Throughout the week things get hectic. There are plenty of deadlines to meet and new projects to start. Keeping ourselves creatively fueled is one of the hardest, and most important aspects of any job in the creative industry. Work pulls from your creative inkwell, and you have to make sure to keep it filled. Let’s take a look at what Posture’s team has been using to keep themselves inspired and creatively active.
Photo courtesy of Pixar
Posture’s Fav Film of the Summer: Pixar’s Coco
Pixar’s recent movie is about a boy whose family forbids music in their household. The story follows him and his dog as they trek through otherworldly dimensions to get permission from deceased family so that he can play music again. Pixar weaves a carefully constructed story with beautifully rendered characters, worlds, and creatures to give the viewer an immersive glimpse into other cultures and the age-old themes of family and tradition. All of that is great and all, but we really loved it cause it gave us a good cry, and who doesn’t need one of those once in awhile?
Doug’s Book: Mr. Penumbra’s 24-Hour Bookstore by Robin Sloan
A San Fran ex-techy can’t find a job and ends up taking a night shift as a bookclerk. There seem to be some secrets to his mysterious boss and his strange bookstore.
Mat’s Album: How to Destroy Angels
It’s Trent Reznor’s Nine Inch Nails + his wife, and she is a West Indian singer. It’s really cool.
Photo Courtesy of Netflix
Kat’s TV Show: GLOW Season 2
I’m really getting into the second season of Netflix’s series “Glow” this week. The bright colors on both the clothing and in neon combined with the larger-than-life hairstyles and classic 80’s tunes definitely engulfs you in nostalgia. But I’m also pulling a lot of inspiration from the nostalgia, playing with some brighter color palettes and enjoying some great throwback jams while at work. I may have been born at the tail-end of the 80’s, but I still friggin’ love them. <3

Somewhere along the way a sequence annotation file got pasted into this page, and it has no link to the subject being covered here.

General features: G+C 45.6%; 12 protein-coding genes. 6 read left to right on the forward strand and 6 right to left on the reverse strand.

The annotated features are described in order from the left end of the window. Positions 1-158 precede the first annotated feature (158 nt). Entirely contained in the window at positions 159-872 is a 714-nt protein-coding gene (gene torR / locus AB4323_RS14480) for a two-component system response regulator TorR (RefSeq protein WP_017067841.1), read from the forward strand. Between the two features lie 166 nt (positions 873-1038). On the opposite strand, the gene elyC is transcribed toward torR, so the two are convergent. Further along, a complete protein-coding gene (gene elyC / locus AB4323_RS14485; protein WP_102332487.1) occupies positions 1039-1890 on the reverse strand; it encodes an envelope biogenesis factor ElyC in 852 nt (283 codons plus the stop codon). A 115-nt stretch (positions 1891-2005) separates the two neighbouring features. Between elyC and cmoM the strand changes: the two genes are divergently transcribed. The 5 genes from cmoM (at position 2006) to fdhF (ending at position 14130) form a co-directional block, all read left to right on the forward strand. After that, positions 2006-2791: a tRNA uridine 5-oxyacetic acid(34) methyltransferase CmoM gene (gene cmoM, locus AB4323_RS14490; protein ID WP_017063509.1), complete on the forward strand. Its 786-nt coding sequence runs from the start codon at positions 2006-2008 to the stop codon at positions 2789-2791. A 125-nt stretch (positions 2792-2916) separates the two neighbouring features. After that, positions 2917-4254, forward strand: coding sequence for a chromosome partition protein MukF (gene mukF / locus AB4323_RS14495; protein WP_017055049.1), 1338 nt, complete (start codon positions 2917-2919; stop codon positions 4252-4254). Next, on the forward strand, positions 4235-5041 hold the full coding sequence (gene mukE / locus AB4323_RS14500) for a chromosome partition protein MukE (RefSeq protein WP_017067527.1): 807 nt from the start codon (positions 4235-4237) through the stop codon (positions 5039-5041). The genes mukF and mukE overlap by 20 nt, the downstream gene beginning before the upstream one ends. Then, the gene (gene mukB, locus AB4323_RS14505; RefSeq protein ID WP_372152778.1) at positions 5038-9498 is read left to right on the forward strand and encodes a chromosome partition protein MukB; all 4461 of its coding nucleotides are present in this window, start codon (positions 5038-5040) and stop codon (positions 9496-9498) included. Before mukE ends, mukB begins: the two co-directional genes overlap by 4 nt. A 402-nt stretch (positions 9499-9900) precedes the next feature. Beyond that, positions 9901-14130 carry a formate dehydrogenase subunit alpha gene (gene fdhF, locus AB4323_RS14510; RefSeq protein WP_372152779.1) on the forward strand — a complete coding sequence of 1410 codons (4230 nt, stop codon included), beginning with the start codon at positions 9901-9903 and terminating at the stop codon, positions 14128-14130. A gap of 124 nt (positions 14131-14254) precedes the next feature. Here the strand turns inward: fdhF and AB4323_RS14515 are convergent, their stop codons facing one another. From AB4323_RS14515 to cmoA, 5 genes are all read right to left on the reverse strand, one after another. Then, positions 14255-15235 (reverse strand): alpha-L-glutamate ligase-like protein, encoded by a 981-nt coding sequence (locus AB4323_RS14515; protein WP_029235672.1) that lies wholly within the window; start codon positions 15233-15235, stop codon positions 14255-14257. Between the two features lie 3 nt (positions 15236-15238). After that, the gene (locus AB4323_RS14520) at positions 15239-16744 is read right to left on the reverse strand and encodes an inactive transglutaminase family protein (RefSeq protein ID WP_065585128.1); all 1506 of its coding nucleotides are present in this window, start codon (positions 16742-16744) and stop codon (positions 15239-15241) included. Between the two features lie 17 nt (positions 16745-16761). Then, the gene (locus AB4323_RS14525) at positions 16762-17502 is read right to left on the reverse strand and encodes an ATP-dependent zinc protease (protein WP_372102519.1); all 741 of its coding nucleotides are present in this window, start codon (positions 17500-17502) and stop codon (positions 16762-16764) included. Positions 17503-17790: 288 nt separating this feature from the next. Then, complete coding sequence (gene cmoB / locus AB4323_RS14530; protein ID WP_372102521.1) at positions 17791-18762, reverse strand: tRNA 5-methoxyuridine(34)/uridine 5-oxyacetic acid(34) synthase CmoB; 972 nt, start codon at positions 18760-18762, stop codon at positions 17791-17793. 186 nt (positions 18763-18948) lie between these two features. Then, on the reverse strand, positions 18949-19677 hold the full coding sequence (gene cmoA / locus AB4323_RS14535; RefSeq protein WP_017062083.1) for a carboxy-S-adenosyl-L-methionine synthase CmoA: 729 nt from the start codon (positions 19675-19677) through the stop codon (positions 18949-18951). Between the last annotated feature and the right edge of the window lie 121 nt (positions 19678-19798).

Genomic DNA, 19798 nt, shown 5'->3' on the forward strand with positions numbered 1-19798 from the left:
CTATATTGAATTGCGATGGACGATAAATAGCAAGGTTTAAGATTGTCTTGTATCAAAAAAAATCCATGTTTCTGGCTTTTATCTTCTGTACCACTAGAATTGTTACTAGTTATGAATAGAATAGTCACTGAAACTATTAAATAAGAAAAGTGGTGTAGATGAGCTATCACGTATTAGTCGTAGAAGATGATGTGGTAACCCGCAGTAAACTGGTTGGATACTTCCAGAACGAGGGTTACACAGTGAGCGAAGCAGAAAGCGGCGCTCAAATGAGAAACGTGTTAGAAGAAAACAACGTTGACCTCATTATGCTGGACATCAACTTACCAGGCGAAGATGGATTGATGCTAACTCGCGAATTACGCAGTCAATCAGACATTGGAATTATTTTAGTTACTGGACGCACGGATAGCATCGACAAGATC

Zach’s Book: The Stand by Steven King
I love creepy movies and books, and this one sets a high bar that a ton of other series take from. It’s your classic end-of-the-world situation: the government accidentally releases a “superflu” that quickly devastates a majority of the world. As the book progresses, groups form and need to compete for survival. The twist is Stephen King’s unique character creation and development. You find yourself sympathizing with them when you least expect it.
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